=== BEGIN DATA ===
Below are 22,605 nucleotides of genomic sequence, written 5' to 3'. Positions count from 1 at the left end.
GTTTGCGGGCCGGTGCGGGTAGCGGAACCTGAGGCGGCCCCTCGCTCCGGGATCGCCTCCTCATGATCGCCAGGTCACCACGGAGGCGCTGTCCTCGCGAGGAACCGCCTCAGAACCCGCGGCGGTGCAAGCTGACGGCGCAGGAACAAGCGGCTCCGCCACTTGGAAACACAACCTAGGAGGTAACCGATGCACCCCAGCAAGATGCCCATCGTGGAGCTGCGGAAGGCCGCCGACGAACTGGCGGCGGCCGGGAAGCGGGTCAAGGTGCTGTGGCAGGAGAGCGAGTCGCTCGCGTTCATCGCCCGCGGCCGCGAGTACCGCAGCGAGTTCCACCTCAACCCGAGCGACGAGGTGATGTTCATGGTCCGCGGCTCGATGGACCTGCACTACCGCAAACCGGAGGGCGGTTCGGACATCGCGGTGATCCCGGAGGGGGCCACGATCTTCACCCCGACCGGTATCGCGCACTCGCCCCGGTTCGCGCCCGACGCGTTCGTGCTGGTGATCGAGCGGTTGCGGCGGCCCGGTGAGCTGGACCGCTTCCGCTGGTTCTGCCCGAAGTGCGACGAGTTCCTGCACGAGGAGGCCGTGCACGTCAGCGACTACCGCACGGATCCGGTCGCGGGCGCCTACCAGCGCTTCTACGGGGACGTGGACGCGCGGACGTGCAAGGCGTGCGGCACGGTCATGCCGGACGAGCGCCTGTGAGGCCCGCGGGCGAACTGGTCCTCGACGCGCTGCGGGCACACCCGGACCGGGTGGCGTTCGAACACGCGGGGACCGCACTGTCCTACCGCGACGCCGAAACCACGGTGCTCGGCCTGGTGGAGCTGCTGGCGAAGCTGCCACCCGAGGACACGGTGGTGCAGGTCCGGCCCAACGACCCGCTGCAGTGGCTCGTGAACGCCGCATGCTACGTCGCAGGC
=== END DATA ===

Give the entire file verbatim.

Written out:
Below are 22,605 nucleotides of genomic sequence, written 5' to 3'. Positions count from 1 at the left end.
GTTTGCGGGCCGGTGCGGGTAGCGGAACCTGAGGCGGCCCCTCGCTCCGGGATCGCCTCCTCATGATCGCCAGGTCACCACGGAGGCGCTGTCCTCGCGAGGAACCGCCTCAGAACCCGCGGCGGTGCAAGCTGACGGCGCAGGAACAAGCGGCTCCGCCACTTGGAAACACAACCTAGGAGGTAACCGATGCACCCCAGCAAGATGCCCATCGTGGAGCTGCGGAAGGCCGCCGACGAACTGGCGGCGGCCGGGAAGCGGGTCAAGGTGCTGTGGCAGGAGAGCGAGTCGCTCGCGTTCATCGCCCGCGGCCGCGAGTACCGCAGCGAGTTCCACCTCAACCCGAGCGACGAGGTGATGTTCATGGTCCGCGGCTCGATGGACCTGCACTACCGCAAACCGGAGGGCGGTTCGGACATCGCGGTGATCCCGGAGGGGGCCACGATCTTCACCCCGACCGGTATCGCGCACTCGCCCCGGTTCGCGCCCGACGCGTTCGTGCTGGTGATCGAGCGGTTGCGGCGGCCCGGTGAGCTGGACCGCTTCCGCTGGTTCTGCCCGAAGTGCGACGAGTTCCTGCACGAGGAGGCCGTGCACGTCAGCGACTACCGCACGGATCCGGTCGCGGGCGCCTACCAGCGCTTCTACGGGGACGTGGACGCGCGGACGTGCAAGGCGTGCGGCACGGTCATGCCGGACGAGCGCCTGTGAGGCCCGCGGGCGAACTGGTCCTCGACGCGCTGCGGGCACACCCGGACCGGGTGGCGTTCGAACACGCGGGGACCGCACTGTCCTACCGCGACGCCGAAACCACGGTGCTCGGCCTGGTGGAGCTGCTGGCGAAGCTGCCACCCGAGGACACGGTGGTGCAGGTCCGGCCCAACGACCCGCTGCAGTGGCTCGTGAACGCCGCATGCTACGTCGCAGGC